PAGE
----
Sunday, 6 March 2011

Sunday Night is... Bill Evans talking and playing

1966. The essential in the detail... (I note the detail of his missing teeth)

And putting into practice...

When I glimpse from the train a clutch
of allotments, a tight row of cabbages or spuds
or garden peas, I think there are gods
beyond gods who live in the bones
of men and women, shivering at their touch;
that when rain falls it weeps hailstones;

that when Bill Evans lays his fingers down
on the keys it is death he is playing
in his own and the world’s ear,
in the time allotted, in the proper undertone of fear,
in each cloud that arrives with its gown
of rain, in the moment that bears no delaying...

...What we learn once - that life being ordinary
is the extraordinary thing – sticks with us
like clods of soil trapped in the treads of our shoes.
It is the plastic bags and shopping baskets we carry
to and fro, those bags of manure, compost and refuse,
the well-worn crust of the mysterious

that wastes itself and comes round again. I think
of Bill Evans’s head bent right down, staring,
it seems, at his feet not the keys. The soft, lost
spaces between head and foot, the loss-bearing,
the unsharing shared, the forgetting of cost
as space opens up just where we stand, on the brink

of music or earth, the universe of barren rock
where everything bears fruit and nothing does,
where the tune moves deeper, an inflorescence
in unresolved chords, with long lines of dock
and nettle and the faint occasional buzz
of the fly hanging on the air, its brief dark presence

zipping off somewhere by itself, into itself...

(from 'Allotments' for Michael Murphy)


Danial Neil said...

Thanks for sharing. I suppose to me music is our souls answer to our longing to know... something like that..

George S said...

I think Evans has that longing to know in his bones, Danial.

laurie said...

Village Vanguard

New York / September 1979

Bill emerges from the Men’s room at the back of the Vanguard, follows the red line taped to the floor of the hallway, past the staff lockers and the entrance to the kitchen. He slides past the crowd in the darkened room up onto the stage and seats himself at the piano.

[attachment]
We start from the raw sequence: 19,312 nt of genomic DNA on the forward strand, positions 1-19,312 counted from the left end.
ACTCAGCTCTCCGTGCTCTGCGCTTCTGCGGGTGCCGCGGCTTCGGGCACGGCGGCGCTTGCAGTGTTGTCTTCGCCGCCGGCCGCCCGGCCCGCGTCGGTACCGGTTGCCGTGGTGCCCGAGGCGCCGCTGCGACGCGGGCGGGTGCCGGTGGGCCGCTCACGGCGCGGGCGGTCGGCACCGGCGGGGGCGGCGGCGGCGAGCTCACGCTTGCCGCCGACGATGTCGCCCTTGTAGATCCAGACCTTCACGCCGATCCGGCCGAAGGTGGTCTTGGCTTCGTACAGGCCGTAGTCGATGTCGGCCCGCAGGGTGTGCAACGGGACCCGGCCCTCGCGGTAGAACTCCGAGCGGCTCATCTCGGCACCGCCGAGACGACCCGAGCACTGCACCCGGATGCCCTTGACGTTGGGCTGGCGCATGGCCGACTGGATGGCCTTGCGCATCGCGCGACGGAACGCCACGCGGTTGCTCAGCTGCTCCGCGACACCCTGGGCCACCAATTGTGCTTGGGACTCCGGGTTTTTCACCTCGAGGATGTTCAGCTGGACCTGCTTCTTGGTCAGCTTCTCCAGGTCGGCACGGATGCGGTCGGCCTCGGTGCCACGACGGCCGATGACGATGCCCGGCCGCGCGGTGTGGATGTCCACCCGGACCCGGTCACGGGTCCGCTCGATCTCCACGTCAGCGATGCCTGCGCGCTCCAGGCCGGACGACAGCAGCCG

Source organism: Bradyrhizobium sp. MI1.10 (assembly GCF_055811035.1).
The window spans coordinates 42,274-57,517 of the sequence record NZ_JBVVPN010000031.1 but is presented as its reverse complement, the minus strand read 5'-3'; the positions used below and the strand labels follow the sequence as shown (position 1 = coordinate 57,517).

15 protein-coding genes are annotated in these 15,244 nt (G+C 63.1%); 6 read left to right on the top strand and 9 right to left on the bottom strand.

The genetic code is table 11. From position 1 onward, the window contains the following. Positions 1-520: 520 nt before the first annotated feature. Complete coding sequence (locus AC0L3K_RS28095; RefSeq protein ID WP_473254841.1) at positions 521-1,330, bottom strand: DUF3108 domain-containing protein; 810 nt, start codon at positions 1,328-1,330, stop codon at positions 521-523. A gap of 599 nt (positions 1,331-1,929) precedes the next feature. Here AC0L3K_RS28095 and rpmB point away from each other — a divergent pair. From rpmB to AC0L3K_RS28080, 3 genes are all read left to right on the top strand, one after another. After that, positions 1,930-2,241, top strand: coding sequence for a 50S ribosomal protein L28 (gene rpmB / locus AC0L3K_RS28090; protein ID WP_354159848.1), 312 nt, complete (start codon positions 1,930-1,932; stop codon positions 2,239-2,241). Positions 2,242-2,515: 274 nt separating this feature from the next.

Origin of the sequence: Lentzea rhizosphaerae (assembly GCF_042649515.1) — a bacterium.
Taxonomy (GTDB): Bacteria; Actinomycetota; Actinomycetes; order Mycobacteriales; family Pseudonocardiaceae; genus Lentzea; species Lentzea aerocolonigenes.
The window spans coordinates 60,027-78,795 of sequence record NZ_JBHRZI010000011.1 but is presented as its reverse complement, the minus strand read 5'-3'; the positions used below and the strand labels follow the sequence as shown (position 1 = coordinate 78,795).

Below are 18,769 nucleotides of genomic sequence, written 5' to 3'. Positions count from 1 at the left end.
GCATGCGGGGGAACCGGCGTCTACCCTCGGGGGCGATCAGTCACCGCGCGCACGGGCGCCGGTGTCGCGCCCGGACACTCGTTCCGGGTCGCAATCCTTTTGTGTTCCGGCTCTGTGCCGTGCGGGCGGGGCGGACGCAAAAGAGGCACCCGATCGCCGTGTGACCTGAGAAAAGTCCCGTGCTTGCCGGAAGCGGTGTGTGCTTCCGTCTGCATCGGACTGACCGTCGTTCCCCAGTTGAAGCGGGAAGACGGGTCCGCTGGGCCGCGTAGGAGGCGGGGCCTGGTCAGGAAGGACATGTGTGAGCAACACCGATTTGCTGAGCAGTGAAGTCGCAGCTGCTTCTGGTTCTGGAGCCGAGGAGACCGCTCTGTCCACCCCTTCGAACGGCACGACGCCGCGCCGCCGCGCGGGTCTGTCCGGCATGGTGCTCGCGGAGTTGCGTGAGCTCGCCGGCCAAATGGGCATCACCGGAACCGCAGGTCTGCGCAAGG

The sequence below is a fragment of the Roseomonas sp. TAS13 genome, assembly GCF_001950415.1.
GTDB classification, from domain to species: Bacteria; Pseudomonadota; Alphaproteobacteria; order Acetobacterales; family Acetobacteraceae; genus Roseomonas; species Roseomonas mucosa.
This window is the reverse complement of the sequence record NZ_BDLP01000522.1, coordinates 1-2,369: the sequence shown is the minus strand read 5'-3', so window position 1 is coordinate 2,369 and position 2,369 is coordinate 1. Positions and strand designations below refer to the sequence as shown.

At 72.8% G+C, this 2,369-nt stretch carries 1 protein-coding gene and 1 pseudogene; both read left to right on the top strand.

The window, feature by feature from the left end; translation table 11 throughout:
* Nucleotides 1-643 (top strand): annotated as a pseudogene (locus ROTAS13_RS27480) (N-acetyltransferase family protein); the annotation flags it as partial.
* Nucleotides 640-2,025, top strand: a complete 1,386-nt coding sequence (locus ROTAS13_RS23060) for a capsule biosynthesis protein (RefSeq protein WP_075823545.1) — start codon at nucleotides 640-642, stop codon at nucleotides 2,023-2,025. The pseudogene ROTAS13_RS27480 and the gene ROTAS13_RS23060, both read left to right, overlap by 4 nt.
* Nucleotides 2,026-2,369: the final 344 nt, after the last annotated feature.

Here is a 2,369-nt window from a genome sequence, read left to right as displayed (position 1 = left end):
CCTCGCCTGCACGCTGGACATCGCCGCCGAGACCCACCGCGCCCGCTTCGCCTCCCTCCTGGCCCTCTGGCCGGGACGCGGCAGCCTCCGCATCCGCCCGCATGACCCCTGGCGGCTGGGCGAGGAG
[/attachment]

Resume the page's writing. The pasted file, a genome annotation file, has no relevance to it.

Marc and Joe are waiting for him to begin the intro. The crowd reflects his serious demeanor by lowering their own heads ~ waiting for the transmission to begin.

He begins the opening chords to “I Do It for Your Love”, each chord suspended in the dense hush of the Vanguard. We are united in this state of emotional reverence. Bill proceeds to invite us ~ to make a place for us to stand beside him. For him there is no stage ~ no division. He is calling out for all of us to hear the great beauty inside.

He assumes his position, face draped gently over his hands on the keys. He tilts his head to one side ~ listening ~ and I see his face, the sallow skin stretched over the broad forehead, eyebrows raised in astonished agony or ecstasy, his eyes closed behind dark glasses, mouth and jaw open.

This is the expression he has at home composing at the piano. This is the expression he shares with me when we make love. This is his most intimate expression ~ egoless, vulnerable ~ full of truth and beauty.

Smoke curls up from ashtrays, filling the darkened red and black room with an eerie blue haze. No one speaks, everyone is in accord. We are all in accord with the intangible feeling of inner beauty decompressing from the depths of our neglected souls ~ surfacing.

We are remembering who we really are. Remembering our place in the perfection of everything. The place beyond words and feelings.

Bill ends the tune with an energetic run into the upper register. Absolute silence awakens the crowd and they respond with applause. He never speaks to the audience between tunes. He waits for the applause to subside and begins again his invitation to a dream with a few suspended notes.

Copyright 2010 by the author Laurie Verchomin

George S said...

Thank you very much for that, Laurie. I know how important that is. I will look out for your book in September.